Group shot on Colin Dover's Vancouver waterfront layout. Colin is the 5th from the left at the back.
Colin Dover's Vancouver waterfront layout truly captures the fun of big city industrial waterfront railroading in a prototypical arrangement. The enjoyment of running locals through tight track between large warehouses is one of the main attractions to Colin's layout. The presence of both CP and GN traffic trackage adds another level of interest and challenge for the operators. The layout features many accurate mock ups of numerous large industrial buildings located in downtown Vancouver and Colin has completed significant research to ensure he captures the environment as accurately as possible. Being effectively all yard limits means no dispatcher or train orders. Crews really enjoy the switching aspects of the layout which is a fairly popular aspect of most operating sessions.
Seth Neumann (back to camera) dispatching on Brian Pate's KMR layout with Dan Thompson receiving his orders while Mark Johnson (right) seems to be enjoying himself with that smile on his face!
Brian Pate's Klondike Mines Railway has hosted guests for all the VanRail events to date. A double deck layout with beautiful scenery and structures, it is very pleasurable to operate, and from all accounts the guests this year had a great time. The significant interchange between the narrow gauge KMR and the standard gauge CPR adds a lot of operational interest for people to enjoy. Brian uses a timetable and train order system with LED "order boards" at all TO stations. This is a very effective solution for communicating with the crews. Operators have an opportunity to run a variety of different trains from locals to mainline passenger trains to the "special" train that handles GOLD! He has an LED detector system installed in his helix so you can monitor your progress as the train spirals its way from deck to deck. After hosting sessions on all 3 days, Brian was looking forward to a well earned rest!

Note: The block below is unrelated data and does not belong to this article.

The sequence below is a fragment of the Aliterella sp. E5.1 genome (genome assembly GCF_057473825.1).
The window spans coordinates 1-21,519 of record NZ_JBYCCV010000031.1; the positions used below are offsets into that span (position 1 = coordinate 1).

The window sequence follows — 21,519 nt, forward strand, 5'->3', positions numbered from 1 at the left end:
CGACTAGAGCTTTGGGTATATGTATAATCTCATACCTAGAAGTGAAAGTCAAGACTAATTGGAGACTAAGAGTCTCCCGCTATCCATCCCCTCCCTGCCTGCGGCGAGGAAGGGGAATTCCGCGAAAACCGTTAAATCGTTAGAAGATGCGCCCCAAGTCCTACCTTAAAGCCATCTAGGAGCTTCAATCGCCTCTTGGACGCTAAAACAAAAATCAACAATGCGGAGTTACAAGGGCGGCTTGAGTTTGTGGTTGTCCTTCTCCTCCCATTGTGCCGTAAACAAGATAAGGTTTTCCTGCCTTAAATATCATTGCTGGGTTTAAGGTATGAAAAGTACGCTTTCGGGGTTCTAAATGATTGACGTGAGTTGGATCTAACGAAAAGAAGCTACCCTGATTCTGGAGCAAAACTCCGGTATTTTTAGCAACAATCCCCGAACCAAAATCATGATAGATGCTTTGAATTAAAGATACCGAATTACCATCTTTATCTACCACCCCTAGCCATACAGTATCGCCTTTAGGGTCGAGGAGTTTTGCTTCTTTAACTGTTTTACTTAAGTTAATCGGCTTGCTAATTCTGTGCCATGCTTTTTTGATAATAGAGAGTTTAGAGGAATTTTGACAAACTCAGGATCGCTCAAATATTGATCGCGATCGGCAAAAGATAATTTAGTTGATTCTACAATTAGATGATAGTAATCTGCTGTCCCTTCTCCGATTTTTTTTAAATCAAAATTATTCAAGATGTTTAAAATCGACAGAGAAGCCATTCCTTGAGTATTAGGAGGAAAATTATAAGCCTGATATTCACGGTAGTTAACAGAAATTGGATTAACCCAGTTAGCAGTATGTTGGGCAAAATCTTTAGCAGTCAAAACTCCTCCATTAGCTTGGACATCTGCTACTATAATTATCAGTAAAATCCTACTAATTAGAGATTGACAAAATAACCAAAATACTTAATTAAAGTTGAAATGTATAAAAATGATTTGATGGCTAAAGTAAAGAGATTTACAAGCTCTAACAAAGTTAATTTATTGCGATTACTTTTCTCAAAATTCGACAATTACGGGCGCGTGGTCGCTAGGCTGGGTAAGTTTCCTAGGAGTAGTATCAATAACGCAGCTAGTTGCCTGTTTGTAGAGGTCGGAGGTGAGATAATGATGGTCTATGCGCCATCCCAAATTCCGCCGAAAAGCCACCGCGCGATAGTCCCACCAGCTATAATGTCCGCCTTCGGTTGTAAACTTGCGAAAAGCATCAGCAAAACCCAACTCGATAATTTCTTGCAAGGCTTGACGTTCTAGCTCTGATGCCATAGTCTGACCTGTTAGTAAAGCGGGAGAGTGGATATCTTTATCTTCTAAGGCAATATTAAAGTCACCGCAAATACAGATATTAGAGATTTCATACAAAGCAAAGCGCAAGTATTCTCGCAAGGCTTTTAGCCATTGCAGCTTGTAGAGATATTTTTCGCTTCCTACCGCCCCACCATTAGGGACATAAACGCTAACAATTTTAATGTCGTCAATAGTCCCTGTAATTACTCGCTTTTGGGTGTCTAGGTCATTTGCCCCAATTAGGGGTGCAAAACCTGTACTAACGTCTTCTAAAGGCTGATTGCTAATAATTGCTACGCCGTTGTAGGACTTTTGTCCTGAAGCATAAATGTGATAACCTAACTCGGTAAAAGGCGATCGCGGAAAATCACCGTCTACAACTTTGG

Kent Williams (left) switching in Klondike City on Brian Pate’s KMR while Dave Doiron (right) wonders why the photographer is interrupting his work at Dawson City.
Dave Liesse operating a log train on Carl Sparks Seymour Valley RR.
Carl Sparks' Seymour Valley Logging layout is a real treat to operate for a small crew, and on Friday the Liesse family took over the layout. While only handling a 3 person crew, it keeps everyone busy without much rest. One of the most unique aspects of the layout is the operating incline up a 30% grade! Careful attention to handling the loaded log cars down this steep gradient is essential and no run-aways were reported this time, so kudos to the guests. The layout also features some interesting animation such as an operating tramway at the mine and a raging forest fire on the horizon. The level of detailing on the layout is very appealing as well and the layout is populated with many beautifully detailed scratch built structures.
Ed Liesse (left) looking over the yard on Steve Starks E&N layout while Pete Cressman (right) runs the switcher. Don Mitchell in the background.
Steve Stark's extensive N Scale E&N layout was another new addition to the VanRail offering this year, and was operated on two days of the event. He has captured the true essence of the Vancouver Island railroading and there are numerous accurate scenes and structures on the layout. Steve uses the color Avery dots on the top of cars to manage the car forwarding - after all, those N scale reporting marks are so darn hard to read!! This is one of those rare layouts where most of the scenery is virtually complete. Crews have a choice of many mainline trains as well as locals and yard duties, and 5 channel radio headsets are used for communications between the dispatcher and crews.
Steve Stark (far right) explains the operation of one of the yards on his N scale E&N layout to Pete Cressman (left) and Dave Falkenburg (centre)
We appreciated all the positive feedback from the attendees and have committed to hosting another VanRail event in September 2013. Feel free to email the author at firstname.lastname@example.org if you want more information on the event, or wish to be added to the invitation list.
Page updated: 2012 January 10